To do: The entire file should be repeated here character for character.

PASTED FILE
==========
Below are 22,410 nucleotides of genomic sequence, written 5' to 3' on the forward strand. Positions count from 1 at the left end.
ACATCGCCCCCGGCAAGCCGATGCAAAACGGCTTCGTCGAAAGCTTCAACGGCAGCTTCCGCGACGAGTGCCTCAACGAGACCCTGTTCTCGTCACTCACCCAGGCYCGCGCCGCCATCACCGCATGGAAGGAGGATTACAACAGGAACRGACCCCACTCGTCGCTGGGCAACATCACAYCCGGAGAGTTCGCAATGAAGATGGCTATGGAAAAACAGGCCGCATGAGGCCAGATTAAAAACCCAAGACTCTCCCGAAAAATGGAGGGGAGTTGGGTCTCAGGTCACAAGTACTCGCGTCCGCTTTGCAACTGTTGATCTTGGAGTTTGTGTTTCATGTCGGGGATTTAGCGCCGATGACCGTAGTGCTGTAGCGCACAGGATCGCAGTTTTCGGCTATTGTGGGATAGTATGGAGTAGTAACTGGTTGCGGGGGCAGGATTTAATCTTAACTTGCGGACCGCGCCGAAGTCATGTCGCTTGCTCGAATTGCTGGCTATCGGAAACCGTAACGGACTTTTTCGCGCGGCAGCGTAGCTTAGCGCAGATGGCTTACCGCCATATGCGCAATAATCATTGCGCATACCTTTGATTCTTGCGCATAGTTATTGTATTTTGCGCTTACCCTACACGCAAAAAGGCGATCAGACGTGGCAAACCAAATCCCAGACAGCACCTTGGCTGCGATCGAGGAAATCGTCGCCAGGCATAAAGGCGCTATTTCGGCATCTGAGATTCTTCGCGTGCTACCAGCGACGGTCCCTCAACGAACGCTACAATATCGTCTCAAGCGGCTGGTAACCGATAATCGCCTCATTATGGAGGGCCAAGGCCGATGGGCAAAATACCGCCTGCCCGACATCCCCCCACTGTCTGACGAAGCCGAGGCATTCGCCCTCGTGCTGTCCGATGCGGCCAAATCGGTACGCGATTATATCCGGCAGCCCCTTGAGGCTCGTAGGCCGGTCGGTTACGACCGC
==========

Below are 22,410 nucleotides of genomic sequence, written 5' to 3' on the forward strand. Positions count from 1 at the left end.
ACATCGCCCCCGGCAAGCCGATGCAAAACGGCTTCGTCGAAAGCTTCAACGGCAGCTTCCGCGACGAGTGCCTCAACGAGACCCTGTTCTCGTCACTCACCCAGGCYCGCGCCGCCATCACCGCATGGAAGGAGGATTACAACAGGAACRGACCCCACTCGTCGCTGGGCAACATCACAYCCGGAGAGTTCGCAATGAAGATGGCTATGGAAAAACAGGCCGCATGAGGCCAGATTAAAAACCCAAGACTCTCCCGAAAAATGGAGGGGAGTTGGGTCTCAGGTCACAAGTACTCGCGTCCGCTTTGCAACTGTTGATCTTGGAGTTTGTGTTTCATGTCGGGGATTTAGCGCCGATGACCGTAGTGCTGTAGCGCACAGGATCGCAGTTTTCGGCTATTGTGGGATAGTATGGAGTAGTAACTGGTTGCGGGGGCAGGATTTAATCTTAACTTGCGGACCGCGCCGAAGTCATGTCGCTTGCTCGAATTGCTGGCTATCGGAAACCGTAACGGACTTTTTCGCGCGGCAGCGTAGCTTAGCGCAGATGGCTTACCGCCATATGCGCAATAATCATTGCGCATACCTTTGATTCTTGCGCATAGTTATTGTATTTTGCGCTTACCCTACACGCAAAAAGGCGATCAGACGTGGCAAACCAAATCCCAGACAGCACCTTGGCTGCGATCGAGGAAATCGTCGCCAGGCATAAAGGCGCTATTTCGGCATCTGAGATTCTTCGCGTGCTACCAGCGACGGTCCCTCAACGAACGCTACAATATCGTCTCAAGCGGCTGGTAACCGATAATCGCCTCATTATGGAGGGCCAAGGCCGATGGGCAAAATACCGCCTGCCCGACATCCCCCCACTGTCTGACGAAGCCGAGGCATTCGCCCTCGTGCTGTCCGATGCGGCCAAATCGGTACGCGATTATATCCGGCAGCCCCTTGAGGCTCGTAGGCCGGTCGGTTACGACCGC